Alaskan fishing fleets are catching a large proportion of the salmon bound for B.C. waters at a time many local fishers have been shut out of the industry, says a new study.
Of the almost 800,000 sockeye salmon caught in southern Alaskan waters in 2021, the majority came from Canadian rivers and streams, according to the technical study, Alaskan Interceptions of BC Salmon: State of Knowledge, commissioned by Watershed Watch Salmon Society and SkeenaWild Conservation Trust.
Based on genetic data from previous years, Watershed Watch president Aaron Hill estimates up to 75 per cent of the approximately 800,000 sockeye salmon caught in southeast Alaska in 2021 were bound for B.C.'s north coast rivers. He says those details will be added to the report in the coming days.
Tens of thousands of Canadian-origin chinook and coho, and “a large but unknown number” of Canadian pink, chum and steelhead were also harvested, according to the report.
“We knew that the Alaskans were catching a lot of B.C. salmon, as they have for a long time, but it was pretty jarring to see how their share of the catch has grown as ours has dwindled to protect salmon,” said Hill.
If they could complete their journey, most of the salmon headed to B.C. would swim up the Skeena and Nass — the province's second and third most important salmon-bearing rivers. But many also would have carried on to the Fraser River or down the West Coast into other U.S. states.
Former Campbell River fishing captain Rick Frey used to have a licence near the mouth of the Nass River before he sold his boat a couple of years ago. Frey said while his boat would be fishing 12 hours a week, across the border, they could hear the radio chatter of Alaskan fishers as they pulled in their nets.
“We can hear them. They’re just across the border. They’re fishing five days a week. They’re catching our sockeye,” he said. “Those are our fish.”
B.C. salmon populations have plummeted to record lows in recent years. In response, the federal government closed 60 per cent of B.C.’s commercial salmon harvest in June 2021 and announced a fishing licence buy-back program under its $647-million Pacific Salmon Strategy Initiative.
Most of the B.C.-bound fish caught north of the border are intercepted on the south side of the Alaskan panhandle in Fishing District 104. According to the report, seine nets in District 104 catch 50 to 75 per cent of all Skeena sockeye caught in the southern reaches of Alaska, and between about 10 and 50 per cent of all Nass sockeye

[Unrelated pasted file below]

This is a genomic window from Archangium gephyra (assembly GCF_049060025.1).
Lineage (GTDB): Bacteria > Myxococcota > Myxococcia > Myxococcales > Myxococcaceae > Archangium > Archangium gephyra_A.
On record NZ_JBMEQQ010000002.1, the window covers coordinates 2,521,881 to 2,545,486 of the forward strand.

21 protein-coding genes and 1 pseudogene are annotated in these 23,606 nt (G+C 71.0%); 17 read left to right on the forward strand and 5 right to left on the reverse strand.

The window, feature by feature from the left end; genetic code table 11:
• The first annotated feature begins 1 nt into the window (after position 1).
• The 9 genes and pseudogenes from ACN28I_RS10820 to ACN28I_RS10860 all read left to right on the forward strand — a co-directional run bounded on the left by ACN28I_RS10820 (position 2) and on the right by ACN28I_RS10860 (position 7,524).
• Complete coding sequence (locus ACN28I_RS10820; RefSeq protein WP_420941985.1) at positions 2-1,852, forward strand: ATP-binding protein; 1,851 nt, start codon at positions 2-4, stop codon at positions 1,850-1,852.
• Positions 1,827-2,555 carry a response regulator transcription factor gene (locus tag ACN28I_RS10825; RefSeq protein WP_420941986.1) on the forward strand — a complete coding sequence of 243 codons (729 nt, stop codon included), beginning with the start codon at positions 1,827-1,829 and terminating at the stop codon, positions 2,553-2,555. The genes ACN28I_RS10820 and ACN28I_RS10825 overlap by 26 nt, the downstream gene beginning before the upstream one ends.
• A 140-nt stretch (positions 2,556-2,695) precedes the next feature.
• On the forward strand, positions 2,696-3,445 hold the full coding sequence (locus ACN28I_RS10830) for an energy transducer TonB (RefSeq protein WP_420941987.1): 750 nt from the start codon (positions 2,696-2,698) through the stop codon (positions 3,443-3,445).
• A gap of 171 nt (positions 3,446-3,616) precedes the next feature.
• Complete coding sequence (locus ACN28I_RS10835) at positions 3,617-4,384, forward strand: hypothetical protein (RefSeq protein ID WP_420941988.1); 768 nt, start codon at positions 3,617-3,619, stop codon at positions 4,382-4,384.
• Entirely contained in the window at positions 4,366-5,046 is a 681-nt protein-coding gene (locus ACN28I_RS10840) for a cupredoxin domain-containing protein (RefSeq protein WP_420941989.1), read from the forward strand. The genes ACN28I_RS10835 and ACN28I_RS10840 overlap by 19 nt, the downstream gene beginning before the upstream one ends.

As far as Fraser River sockeye intercepted in District 104, they can make up more than half of the total sockeye catch in late August. In 2019, the amount of Fraser River sockeye pulled out of Alaska’s southern waters exceeded that of Canada’s. That will likely happen again in 2021, notes the report.
It’s not just Canadian environmental groups raising the alarm. Hill said his group is working with the Wild Fish Conservancy out of Washington state, which is in the process of taking the U.S. government to court for its management plan of Alaska chinook salmon fisheries. Their concern is that chinook, a vital source of food for southern resident killer whales, are getting intercepted before the whales can feed on them.
In a filing dated Jan. 9, 2020, the group said it was suing the National Marine Fisheries Service for violations of the Endangered Species Act.
But for Canadian groups, such legal recourse against the U.S. government is more challenging. Many look to the Canada-U.S. Pacific Salmon Treaty to settle such imbalances, but it isn’t up for renewal until 2028.
Frey, who used to sit on a committee during past Canada-U.S. treaty negotiations, said the Canadian-bound fish plundered in Alaska were left as a kind of “freebie” while fair bilateral deals were worked out on the southern border.
“We could be fishing the hell out of their Washington and California stocks. And we’re not doing that,” Frey said.
Unlike in B.C., Alaskan fishers aren’t required to report their bycatch of non-target species and much of what gets thrown back lands in the water dead, said Hill.
Genetic tests so Alaskan fishers could avoid Canadian fish and third-party oversight to ensure bycatch makes it back in the water alive would be simple measures that could reap big benefits, said both Frey and Hill.
Among other recommendations, the report says Fisheries and Oceans Canada and the Alaska Department of Fish and Game should review existing assessment programs and design new ones to understand how fish are getting exploited in the region.
“We often wondered on the Canadian side why our fisheries isn't pushing to have more regulations from them,” said Frey of DFO's U.S. counterparts. “It’s so blatant. Why can’t they do anything about it?”
Both the environmentalist and former fisher said it’s time for the Canadian and B.C. government to exert whatever pressure they can on Alaskan fisheries to clean up their act.
“The Alaskans need to shut down this dirty fishery. It only exists to intercept B.C. salmon migrating through their waters,” said Hill.
“It’s incredibly unfair and wrong that Canadian fishers and taxpayers are taking it on the chin to save the fish while across the border the Alaskans are beating the hell out of them.”